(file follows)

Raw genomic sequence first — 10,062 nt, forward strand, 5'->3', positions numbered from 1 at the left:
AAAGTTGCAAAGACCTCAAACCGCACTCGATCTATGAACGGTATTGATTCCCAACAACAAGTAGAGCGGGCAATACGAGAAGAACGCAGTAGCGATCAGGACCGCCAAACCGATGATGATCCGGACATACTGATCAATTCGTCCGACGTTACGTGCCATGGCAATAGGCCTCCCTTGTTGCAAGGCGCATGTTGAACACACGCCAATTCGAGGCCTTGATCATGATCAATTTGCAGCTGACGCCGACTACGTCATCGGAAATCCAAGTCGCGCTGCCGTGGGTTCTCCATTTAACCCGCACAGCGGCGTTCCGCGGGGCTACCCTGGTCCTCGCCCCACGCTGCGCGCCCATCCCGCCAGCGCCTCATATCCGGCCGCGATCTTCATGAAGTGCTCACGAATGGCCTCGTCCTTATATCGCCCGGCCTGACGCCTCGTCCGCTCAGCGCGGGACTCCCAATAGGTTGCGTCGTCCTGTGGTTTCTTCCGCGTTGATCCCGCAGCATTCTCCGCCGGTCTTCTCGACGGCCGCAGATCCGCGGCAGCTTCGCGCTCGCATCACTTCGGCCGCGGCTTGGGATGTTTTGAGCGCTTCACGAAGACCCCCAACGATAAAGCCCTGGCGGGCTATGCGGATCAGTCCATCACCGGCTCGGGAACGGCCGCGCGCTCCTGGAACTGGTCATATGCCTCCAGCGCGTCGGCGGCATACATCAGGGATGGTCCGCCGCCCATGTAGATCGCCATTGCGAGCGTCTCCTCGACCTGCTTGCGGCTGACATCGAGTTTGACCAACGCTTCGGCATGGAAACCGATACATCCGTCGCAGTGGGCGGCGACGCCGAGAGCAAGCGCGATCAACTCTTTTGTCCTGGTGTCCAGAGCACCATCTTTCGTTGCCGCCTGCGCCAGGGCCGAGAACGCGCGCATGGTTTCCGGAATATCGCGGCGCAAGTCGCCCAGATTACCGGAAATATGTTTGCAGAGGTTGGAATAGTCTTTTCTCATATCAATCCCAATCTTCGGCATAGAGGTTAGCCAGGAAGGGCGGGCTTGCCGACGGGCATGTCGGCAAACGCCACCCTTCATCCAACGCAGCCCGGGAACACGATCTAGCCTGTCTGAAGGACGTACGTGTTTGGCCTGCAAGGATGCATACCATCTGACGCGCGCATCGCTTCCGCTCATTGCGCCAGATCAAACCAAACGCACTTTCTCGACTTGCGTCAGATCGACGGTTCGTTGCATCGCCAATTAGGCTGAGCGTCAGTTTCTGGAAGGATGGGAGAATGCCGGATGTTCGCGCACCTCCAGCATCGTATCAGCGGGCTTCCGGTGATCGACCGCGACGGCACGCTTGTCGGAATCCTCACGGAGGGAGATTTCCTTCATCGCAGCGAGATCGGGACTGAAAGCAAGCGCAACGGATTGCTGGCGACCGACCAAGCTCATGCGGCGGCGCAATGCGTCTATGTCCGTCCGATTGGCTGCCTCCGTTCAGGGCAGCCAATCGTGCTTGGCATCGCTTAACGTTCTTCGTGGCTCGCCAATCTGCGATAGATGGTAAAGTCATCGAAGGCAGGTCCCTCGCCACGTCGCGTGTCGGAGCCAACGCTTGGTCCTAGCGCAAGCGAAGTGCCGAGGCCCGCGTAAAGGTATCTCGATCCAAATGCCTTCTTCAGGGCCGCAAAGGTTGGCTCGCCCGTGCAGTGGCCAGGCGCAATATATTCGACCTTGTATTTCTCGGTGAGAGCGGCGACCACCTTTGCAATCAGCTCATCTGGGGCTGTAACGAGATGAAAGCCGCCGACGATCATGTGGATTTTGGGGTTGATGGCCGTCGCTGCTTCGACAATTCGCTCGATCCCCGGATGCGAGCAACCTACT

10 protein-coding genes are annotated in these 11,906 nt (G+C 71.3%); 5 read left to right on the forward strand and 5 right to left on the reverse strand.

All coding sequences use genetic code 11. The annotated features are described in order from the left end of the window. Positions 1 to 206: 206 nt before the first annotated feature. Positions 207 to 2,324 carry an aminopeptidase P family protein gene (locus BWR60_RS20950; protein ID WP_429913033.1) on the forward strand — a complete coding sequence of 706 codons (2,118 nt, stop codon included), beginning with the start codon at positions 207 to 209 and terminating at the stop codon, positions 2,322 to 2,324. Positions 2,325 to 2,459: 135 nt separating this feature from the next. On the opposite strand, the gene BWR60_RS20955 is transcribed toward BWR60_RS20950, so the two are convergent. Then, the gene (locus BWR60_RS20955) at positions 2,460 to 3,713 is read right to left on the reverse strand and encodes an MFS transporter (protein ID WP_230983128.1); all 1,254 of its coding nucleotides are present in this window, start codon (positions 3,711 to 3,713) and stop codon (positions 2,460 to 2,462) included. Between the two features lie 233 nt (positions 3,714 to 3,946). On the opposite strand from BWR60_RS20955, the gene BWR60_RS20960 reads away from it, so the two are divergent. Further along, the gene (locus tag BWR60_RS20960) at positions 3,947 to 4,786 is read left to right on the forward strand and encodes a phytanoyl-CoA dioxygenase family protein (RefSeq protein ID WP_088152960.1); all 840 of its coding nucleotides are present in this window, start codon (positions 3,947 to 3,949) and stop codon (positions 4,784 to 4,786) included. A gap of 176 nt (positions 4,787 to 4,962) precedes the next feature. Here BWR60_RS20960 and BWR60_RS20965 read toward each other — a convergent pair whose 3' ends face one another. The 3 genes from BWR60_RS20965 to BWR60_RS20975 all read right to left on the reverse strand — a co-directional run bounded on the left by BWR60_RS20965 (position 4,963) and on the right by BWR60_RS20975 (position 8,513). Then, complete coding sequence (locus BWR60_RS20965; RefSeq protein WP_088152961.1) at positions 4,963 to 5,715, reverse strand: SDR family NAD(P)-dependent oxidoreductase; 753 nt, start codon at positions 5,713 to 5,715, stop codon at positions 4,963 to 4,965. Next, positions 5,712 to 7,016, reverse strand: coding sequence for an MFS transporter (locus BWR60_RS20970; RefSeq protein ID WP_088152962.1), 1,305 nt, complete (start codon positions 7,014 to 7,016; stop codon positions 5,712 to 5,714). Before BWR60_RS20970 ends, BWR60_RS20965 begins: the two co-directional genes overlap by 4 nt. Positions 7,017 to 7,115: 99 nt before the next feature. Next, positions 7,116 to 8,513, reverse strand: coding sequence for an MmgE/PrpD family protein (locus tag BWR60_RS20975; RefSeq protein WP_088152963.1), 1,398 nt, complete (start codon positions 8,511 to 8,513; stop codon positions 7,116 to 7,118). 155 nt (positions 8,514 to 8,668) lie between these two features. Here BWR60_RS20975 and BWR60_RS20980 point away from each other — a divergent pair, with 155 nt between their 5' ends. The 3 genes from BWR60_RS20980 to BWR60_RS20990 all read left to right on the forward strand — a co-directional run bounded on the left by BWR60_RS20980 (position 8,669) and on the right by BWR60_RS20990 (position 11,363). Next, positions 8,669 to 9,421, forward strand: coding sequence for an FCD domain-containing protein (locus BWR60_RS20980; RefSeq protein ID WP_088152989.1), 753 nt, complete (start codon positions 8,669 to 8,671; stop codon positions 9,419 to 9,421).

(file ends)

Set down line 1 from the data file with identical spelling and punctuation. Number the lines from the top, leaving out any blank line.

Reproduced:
Raw genomic sequence first — 10,062 nt, forward strand, 5'->3', positions numbered from 1 at the left: